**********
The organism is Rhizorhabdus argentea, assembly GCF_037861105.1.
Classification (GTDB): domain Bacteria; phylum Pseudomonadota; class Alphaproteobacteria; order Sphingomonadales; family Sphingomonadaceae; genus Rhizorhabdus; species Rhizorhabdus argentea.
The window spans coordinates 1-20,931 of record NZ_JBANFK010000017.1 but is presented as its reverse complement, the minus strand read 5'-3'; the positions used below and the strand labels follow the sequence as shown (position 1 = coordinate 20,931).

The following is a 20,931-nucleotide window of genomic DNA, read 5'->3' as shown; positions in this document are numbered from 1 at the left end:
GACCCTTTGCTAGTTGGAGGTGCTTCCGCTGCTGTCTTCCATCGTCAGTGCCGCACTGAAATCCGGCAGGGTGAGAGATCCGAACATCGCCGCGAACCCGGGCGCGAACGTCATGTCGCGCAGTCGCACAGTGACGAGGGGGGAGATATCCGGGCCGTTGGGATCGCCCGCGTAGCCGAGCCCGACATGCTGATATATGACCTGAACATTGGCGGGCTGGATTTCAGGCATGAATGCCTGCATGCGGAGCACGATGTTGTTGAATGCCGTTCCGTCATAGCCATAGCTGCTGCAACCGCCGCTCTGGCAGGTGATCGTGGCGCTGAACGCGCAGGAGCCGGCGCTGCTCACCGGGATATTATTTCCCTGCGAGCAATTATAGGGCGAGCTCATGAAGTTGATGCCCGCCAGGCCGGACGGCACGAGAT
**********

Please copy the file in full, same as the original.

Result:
The organism is Rhizorhabdus argentea, assembly GCF_037861105.1.
Classification (GTDB): domain Bacteria; phylum Pseudomonadota; class Alphaproteobacteria; order Sphingomonadales; family Sphingomonadaceae; genus Rhizorhabdus; species Rhizorhabdus argentea.
The window spans coordinates 1-20,931 of record NZ_JBANFK010000017.1 but is presented as its reverse complement, the minus strand read 5'-3'; the positions used below and the strand labels follow the sequence as shown (position 1 = coordinate 20,931).

The following is a 20,931-nucleotide window of genomic DNA, read 5'->3' as shown; positions in this document are numbered from 1 at the left end:
GACCCTTTGCTAGTTGGAGGTGCTTCCGCTGCTGTCTTCCATCGTCAGTGCCGCACTGAAATCCGGCAGGGTGAGAGATCCGAACATCGCCGCGAACCCGGGCGCGAACGTCATGTCGCGCAGTCGCACAGTGACGAGGGGGGAGATATCCGGGCCGTTGGGATCGCCCGCGTAGCCGAGCCCGACATGCTGATATATGACCTGAACATTGGCGGGCTGGATTTCAGGCATGAATGCCTGCATGCGGAGCACGATGTTGTTGAATGCCGTTCCGTCATAGCCATAGCTGCTGCAACCGCCGCTCTGGCAGGTGATCGTGGCGCTGAACGCGCAGGAGCCGGCGCTGCTCACCGGGATATTATTTCCCTGCGAGCAATTATAGGGCGAGCTCATGAAGTTGATGCCCGCCAGGCCGGACGGCACGAGAT